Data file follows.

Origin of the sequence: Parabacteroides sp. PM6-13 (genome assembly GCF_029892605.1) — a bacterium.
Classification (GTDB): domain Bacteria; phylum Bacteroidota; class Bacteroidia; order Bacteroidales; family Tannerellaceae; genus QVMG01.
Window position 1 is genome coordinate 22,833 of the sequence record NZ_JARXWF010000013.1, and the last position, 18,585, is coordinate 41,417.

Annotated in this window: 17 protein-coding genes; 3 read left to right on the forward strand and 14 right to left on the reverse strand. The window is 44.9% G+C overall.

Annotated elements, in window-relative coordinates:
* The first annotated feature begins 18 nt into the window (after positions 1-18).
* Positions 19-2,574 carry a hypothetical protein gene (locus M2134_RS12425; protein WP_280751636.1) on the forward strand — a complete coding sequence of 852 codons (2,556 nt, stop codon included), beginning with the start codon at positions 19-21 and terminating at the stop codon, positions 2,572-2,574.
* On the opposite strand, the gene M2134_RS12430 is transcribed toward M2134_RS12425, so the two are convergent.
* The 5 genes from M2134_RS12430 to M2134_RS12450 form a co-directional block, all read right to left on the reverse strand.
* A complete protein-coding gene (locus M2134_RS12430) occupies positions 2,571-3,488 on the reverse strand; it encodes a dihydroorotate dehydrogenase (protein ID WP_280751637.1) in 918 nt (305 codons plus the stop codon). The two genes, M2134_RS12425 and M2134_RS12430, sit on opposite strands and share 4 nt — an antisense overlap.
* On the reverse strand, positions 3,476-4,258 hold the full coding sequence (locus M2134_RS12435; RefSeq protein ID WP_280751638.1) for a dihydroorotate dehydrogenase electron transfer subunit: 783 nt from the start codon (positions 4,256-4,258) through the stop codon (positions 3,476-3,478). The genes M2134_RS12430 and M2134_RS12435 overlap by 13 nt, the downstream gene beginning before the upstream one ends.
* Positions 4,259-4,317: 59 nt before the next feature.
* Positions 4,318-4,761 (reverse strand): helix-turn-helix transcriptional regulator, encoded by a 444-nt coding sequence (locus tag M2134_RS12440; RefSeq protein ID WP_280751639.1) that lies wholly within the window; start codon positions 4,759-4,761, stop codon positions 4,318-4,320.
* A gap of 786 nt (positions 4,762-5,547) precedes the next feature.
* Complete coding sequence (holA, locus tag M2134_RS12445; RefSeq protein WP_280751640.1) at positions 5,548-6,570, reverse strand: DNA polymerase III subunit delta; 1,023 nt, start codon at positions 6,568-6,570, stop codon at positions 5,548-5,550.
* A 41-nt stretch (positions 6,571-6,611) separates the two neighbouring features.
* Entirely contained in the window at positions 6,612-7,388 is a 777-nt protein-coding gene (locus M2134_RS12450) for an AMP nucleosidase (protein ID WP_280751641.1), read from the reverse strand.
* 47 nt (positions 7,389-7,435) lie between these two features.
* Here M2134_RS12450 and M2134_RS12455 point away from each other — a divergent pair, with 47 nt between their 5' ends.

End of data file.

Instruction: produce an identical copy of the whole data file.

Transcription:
Origin of the sequence: Parabacteroides sp. PM6-13 (genome assembly GCF_029892605.1) — a bacterium.
Classification (GTDB): domain Bacteria; phylum Bacteroidota; class Bacteroidia; order Bacteroidales; family Tannerellaceae; genus QVMG01.
Window position 1 is genome coordinate 22,833 of the sequence record NZ_JARXWF010000013.1, and the last position, 18,585, is coordinate 41,417.

Annotated in this window: 17 protein-coding genes; 3 read left to right on the forward strand and 14 right to left on the reverse strand. The window is 44.9% G+C overall.

Annotated elements, in window-relative coordinates:
* The first annotated feature begins 18 nt into the window (after positions 1-18).
* Positions 19-2,574 carry a hypothetical protein gene (locus M2134_RS12425; protein WP_280751636.1) on the forward strand — a complete coding sequence of 852 codons (2,556 nt, stop codon included), beginning with the start codon at positions 19-21 and terminating at the stop codon, positions 2,572-2,574.
* On the opposite strand, the gene M2134_RS12430 is transcribed toward M2134_RS12425, so the two are convergent.
* The 5 genes from M2134_RS12430 to M2134_RS12450 form a co-directional block, all read right to left on the reverse strand.
* A complete protein-coding gene (locus M2134_RS12430) occupies positions 2,571-3,488 on the reverse strand; it encodes a dihydroorotate dehydrogenase (protein ID WP_280751637.1) in 918 nt (305 codons plus the stop codon). The two genes, M2134_RS12425 and M2134_RS12430, sit on opposite strands and share 4 nt — an antisense overlap.
* On the reverse strand, positions 3,476-4,258 hold the full coding sequence (locus M2134_RS12435; RefSeq protein ID WP_280751638.1) for a dihydroorotate dehydrogenase electron transfer subunit: 783 nt from the start codon (positions 4,256-4,258) through the stop codon (positions 3,476-3,478). The genes M2134_RS12430 and M2134_RS12435 overlap by 13 nt, the downstream gene beginning before the upstream one ends.
* Positions 4,259-4,317: 59 nt before the next feature.
* Positions 4,318-4,761 (reverse strand): helix-turn-helix transcriptional regulator, encoded by a 444-nt coding sequence (locus tag M2134_RS12440; RefSeq protein ID WP_280751639.1) that lies wholly within the window; start codon positions 4,759-4,761, stop codon positions 4,318-4,320.
* A gap of 786 nt (positions 4,762-5,547) precedes the next feature.
* Complete coding sequence (holA, locus tag M2134_RS12445; RefSeq protein WP_280751640.1) at positions 5,548-6,570, reverse strand: DNA polymerase III subunit delta; 1,023 nt, start codon at positions 6,568-6,570, stop codon at positions 5,548-5,550.
* A 41-nt stretch (positions 6,571-6,611) separates the two neighbouring features.
* Entirely contained in the window at positions 6,612-7,388 is a 777-nt protein-coding gene (locus M2134_RS12450) for an AMP nucleosidase (protein ID WP_280751641.1), read from the reverse strand.
* 47 nt (positions 7,389-7,435) lie between these two features.
* Here M2134_RS12450 and M2134_RS12455 point away from each other — a divergent pair, with 47 nt between their 5' ends.